DNR and UW Division of Extension staff would like to remind anglers that one of the best ways to maintain quality fishing opportunities through this season and beyond is to take action to prevent the spread of aquatic invasive species. "Whether you're boating or wading, it only takes a few minutes to prevent the spread of invasive species and protect our waters," says Tim Campbell, an aquatic invasive species specialist for Extension and the DNR. "Through our research and evaluation efforts, we know that these actions are effective and that every little bit helps."

Anglers can help prevent the spread of aquatic invasive species by performing the following actions:



Public meetings on statewide inland trout management plan

Contact(s): Joanna Griffin, trout coordinator, 608-264-8953

MADISON - The public will have an opportunity to review and comment on a draft statewide Inland Trout Management Plan at a series of upcoming meetings.

Wisconsin Department of Natural Resources staff will present information on the draft 10-year statewide management plan and invite all interested members of the public to learn about trout management in Wisconsin. The department will also be accepting public feedback at these meetings and through a public comment period.

The Trout Management Plan provides direction for inland trout management in Wisconsin. It covers brook trout, brown trout, rainbow trout and lake trout in inland lakes, ponds and streams of Wisconsin. This includes tributaries of the Great Lakes upstream from the first impassable barrier such as a dam and naturally occurring falls.

The inland trout management plan will addresses many important fisheries management activities such as habitat improvement, stocking, land management, land/easement acquisition and more. - Photo credit: DNR
The inland trout management plan will addresses many important fisheries management activities such as monitoring and research, habitat improvement, stocking, land management, land/easement acquisition and more.Photo credit: DNR

The plan communicates the direction and focus of the DNR fisheries management program on inland trout management for the next 10 years. Specifically, it guides the allocation of resources, identifies constraints, and prioritizes management activities. This plan addresses many important fisheries management activities such as monitoring and research, habitat improvement, stocking, fishing regulations, land management, and land/easement acquisition.

The draft plan will be available for review before the meetings sometime in mid-May by searching the DNR website,, for Inland Trout Management Plan.

The meetings will be held:



Wisconsin DNR joins effort to "Protect the Source" during Drinking Water Week

Contact(s): Adam DeWeese, 608-264-9229

MADISON, Wis.-In the spirit of the Year of Clean Water, an initiative launched by Wisconsin Gov. Tony Evers for 2019, the Wisconsin Department of Natural Resources will join with other water resource organizations nationwide May 5-11 to celebrate Drinking Water Week.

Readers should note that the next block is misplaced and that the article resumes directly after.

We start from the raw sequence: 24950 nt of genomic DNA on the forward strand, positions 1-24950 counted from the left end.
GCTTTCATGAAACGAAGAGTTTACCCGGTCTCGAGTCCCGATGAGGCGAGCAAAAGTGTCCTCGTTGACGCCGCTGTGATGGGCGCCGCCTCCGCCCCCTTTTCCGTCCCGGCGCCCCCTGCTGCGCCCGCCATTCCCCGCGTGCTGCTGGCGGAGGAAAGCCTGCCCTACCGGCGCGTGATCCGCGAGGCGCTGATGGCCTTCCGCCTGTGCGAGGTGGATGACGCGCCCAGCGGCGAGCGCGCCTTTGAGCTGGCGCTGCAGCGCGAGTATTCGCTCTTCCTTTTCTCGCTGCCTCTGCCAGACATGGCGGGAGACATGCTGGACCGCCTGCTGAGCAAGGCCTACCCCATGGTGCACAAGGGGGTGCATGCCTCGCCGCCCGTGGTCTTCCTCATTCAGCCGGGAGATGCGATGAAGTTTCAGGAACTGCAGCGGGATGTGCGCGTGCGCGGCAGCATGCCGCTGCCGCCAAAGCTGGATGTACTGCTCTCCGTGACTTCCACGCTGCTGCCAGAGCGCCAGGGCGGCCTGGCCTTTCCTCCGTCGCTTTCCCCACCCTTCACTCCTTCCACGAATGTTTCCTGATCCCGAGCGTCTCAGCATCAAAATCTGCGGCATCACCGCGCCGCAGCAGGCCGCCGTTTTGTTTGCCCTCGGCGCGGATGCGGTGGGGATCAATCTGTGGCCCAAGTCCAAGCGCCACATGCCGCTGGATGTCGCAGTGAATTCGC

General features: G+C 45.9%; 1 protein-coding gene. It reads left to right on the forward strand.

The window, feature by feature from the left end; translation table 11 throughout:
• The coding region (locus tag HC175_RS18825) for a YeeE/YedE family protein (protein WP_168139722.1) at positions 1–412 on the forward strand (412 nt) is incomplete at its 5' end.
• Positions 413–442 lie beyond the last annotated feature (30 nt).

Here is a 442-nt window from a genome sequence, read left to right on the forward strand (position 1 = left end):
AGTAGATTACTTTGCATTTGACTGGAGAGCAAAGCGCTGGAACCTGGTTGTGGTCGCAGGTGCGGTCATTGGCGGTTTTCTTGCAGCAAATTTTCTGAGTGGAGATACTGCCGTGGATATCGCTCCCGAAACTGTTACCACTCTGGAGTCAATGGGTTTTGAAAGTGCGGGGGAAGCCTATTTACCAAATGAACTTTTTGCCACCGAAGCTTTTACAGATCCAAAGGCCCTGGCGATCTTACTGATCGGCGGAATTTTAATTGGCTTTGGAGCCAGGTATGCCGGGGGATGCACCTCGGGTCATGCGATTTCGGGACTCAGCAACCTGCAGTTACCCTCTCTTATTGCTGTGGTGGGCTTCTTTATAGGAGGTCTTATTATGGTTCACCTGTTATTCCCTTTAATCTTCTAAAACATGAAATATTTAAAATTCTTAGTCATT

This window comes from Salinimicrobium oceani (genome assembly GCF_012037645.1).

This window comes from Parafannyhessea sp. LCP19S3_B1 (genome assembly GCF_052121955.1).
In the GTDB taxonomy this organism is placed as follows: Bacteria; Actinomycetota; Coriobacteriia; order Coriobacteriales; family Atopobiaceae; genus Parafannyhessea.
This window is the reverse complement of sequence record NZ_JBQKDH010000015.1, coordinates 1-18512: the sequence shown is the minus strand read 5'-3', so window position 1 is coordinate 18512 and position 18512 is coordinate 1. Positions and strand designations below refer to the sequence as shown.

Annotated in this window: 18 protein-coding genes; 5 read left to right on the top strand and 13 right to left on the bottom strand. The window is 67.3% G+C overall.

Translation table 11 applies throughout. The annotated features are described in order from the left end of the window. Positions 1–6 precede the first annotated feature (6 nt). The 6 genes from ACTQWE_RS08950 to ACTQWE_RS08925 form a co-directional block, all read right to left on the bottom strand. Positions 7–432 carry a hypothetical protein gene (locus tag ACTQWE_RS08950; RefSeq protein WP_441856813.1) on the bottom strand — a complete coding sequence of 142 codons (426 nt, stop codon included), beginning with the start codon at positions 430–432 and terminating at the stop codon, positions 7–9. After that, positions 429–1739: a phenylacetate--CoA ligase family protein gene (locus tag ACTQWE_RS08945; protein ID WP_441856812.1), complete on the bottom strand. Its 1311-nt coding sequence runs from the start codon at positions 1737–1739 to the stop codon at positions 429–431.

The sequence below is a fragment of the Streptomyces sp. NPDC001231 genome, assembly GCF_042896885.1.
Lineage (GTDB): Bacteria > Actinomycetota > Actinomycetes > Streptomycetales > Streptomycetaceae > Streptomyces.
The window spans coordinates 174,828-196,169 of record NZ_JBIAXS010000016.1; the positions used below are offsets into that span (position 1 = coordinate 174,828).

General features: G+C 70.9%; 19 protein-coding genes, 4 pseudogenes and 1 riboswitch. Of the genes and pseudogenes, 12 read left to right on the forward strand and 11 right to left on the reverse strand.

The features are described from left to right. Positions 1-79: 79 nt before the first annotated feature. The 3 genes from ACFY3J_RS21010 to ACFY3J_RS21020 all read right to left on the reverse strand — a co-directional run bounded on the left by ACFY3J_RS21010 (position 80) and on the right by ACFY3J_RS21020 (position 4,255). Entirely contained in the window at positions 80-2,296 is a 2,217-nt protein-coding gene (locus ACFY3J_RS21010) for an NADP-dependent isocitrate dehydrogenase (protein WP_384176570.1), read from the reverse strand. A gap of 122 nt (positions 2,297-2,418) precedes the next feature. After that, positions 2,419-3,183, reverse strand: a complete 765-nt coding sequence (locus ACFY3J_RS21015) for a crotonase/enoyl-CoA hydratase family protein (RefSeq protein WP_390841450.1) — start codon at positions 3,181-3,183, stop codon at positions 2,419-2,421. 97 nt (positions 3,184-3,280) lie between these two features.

Established in 1988, Drinking Water Week recognizes the vital role drinking water plays in everyone's daily lives. This year the focus is on ways in which water consumers can take personal responsibility in caring for their tap water and protecting it at its source.

It is important to do what we can to protect our drinking water sources in the present so that we have safe and plentiful supplies for future generations.  - Photo credit: DNR
It is important to do what we can to protect our drinking water sources in the present so that we have safe and plentiful supplies for future generations. Photo credit: DNR

"Few people recognize that drinkable water is a finite and vulnerable resource," said Kyle Burton, field operations director for the DNR Bureau of Drinking Water and Groundwater. "Less than 1% of all the water on earth is available for human consumption, and significant amounts of that is highly susceptible to contamination by activities on the landscape, so it's important to do what we can to protect our drinking water sources in the present so that we have safe and plentiful supplies for future generations. When we, as consumers and community stewards, learn about and gain an appreciation for our drinking water sources, it becomes easy to understand the importance of protecting them."

Wisconsin residents rely on both groundwater and surface water for their source of drinking water. Most of the drinking water used by Wisconsinites comes from surface water sources. Several large metropolitan areas around the state use the Great Lakes and Lake Winnebago as their source water. Groundwater is used by most small municipalities and by millions of people living in rural Wisconsin. Below are several helpful steps people can all take to help protect and preserve precious drinking water sources:

To commemorate the week, water utilities, water organizations, government entities, environmental advocates, schools and other stakeholders will celebrate the importance of drinking water through presentations, events and festivals to provide information on how consumers can understand and appreciate their water. For more information about how to protect surface and ground water, search the DNR website,, for "drinking water."



Landowner Incentive Program accepting proposals for Driftless Area private lands restoration

Contact(s): Dawn Hinebaugh, DNR Landowner Incentive Program coordinator, 608-266-5243; Darcy Kind, private lands biologist, 608-267-9789

Technical and financial help for projects for pollinators, other rare species

MADISON - Private landowners, conservation organizations, and land trusts can now apply for funding and technical help through the Landowner Incentive Program to create and enhance habitat for pollinators and other at-risk species in Wisconsin's Driftless Area.